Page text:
Harland & Wolff: The hidden history of workers’ struggle

The history of Northern Ireland is often present as simply being of two traditions – nationalism and unionism – in conflict with each other. Almost everything is painted as belonging to one or the other, including the shipyard. It is also true that most things do have a history tainted by sectarianism and this is most certainly true of the shipyards. But there is also another history, one which we see in the shipyards, across Belfast and across Northern Ireland – that is the labour tradition, where working-class people have stood together to fight in their common interests.

One hundred years ago, workers in Harland & Wolff took part in a month-long engineering strike which brought Belfast to a halt. The strike began as result of people in the shipyard organising to fight for a 44-hour week and many of the workers were leaders in the strike. The strike itself showed the potential to unite working-class people across the sectarian divide and their power when they came together.

Fifty years ago, at the start of the Troubles, trade unionists at Harland & Wolff called a mass meeting of the workforce because Catholic workers had not come to work for fear of sectarian attack. At the meeting, senior shop steward Sandy Scott appealed: “If we act as workers, irrespective of our religion, we can hope for an expansion in work opportunities and a better life”. A resolution in opposition to sectarian violence was unanimously passed. The shop stewards then visited the homes of Catholic shipyard workers, successfully appealing to them to return. At the same time Ian Paisley was only able to mobilise 180 out of 8,000 to support his rallies. There are countless untold stories like this that happened during the start of the Troubles and throughout.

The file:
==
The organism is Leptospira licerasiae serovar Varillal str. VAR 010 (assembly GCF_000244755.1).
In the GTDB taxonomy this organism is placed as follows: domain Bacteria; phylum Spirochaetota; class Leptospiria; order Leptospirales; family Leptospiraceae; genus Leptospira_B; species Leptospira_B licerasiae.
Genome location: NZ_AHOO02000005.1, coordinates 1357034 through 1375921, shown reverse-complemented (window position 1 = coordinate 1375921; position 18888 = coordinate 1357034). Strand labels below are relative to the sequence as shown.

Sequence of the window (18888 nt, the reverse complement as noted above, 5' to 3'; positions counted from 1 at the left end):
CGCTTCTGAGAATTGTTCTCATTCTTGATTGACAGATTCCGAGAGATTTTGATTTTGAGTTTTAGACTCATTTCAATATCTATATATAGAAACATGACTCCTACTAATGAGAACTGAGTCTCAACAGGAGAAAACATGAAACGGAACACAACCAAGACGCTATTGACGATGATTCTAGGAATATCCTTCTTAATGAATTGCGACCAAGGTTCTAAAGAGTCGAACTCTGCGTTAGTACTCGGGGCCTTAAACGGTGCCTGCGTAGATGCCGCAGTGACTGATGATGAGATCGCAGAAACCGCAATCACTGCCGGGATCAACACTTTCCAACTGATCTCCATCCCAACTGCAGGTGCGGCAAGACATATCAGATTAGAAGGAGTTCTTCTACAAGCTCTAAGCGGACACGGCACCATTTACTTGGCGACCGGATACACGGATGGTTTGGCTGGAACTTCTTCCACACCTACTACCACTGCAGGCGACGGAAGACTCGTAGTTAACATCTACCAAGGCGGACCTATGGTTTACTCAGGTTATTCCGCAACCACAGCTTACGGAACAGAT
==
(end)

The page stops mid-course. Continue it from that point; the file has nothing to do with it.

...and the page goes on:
This tradition didn’t die when the troubles began. In the 1980s when tens of thousands of workers throughout Northern Ireland struck in defence of the NHS, 2,000 Shorts and shipyard workers joined a 10,000 strong protest in from the Harbour estate in East Belfast. In 1994, When Maurice O’Kane, a Catholic welder, was murdered by the UVF in Harland and Wolff in 1994, shop stewards immediately called thousands of workers out and left the shipyard empty. The shop stewards themselves faced serious threats for this but didn’t buckle. Instead they followed up this action by turning out en-masse to the funeral in an effort to stare down the killers.

The Socialist Party believes it is urgent to rebuild this tradition. That is why we, alongside others, launched Cross-Community Labour Alternative, which won its first councillor in Enniskillen in the recent election. Common struggle of working people is needed to change our society for the better and the trade union movement, which unites 250,000 workers, has a key role to play in this. It is on this basis we can strive to find solutions to the issues that divide our communities. On the basis of the profit-driven system of capitalism, workers will be pitted against each other and, therefore, it is necessary to struggle for a different society – a socialist society.

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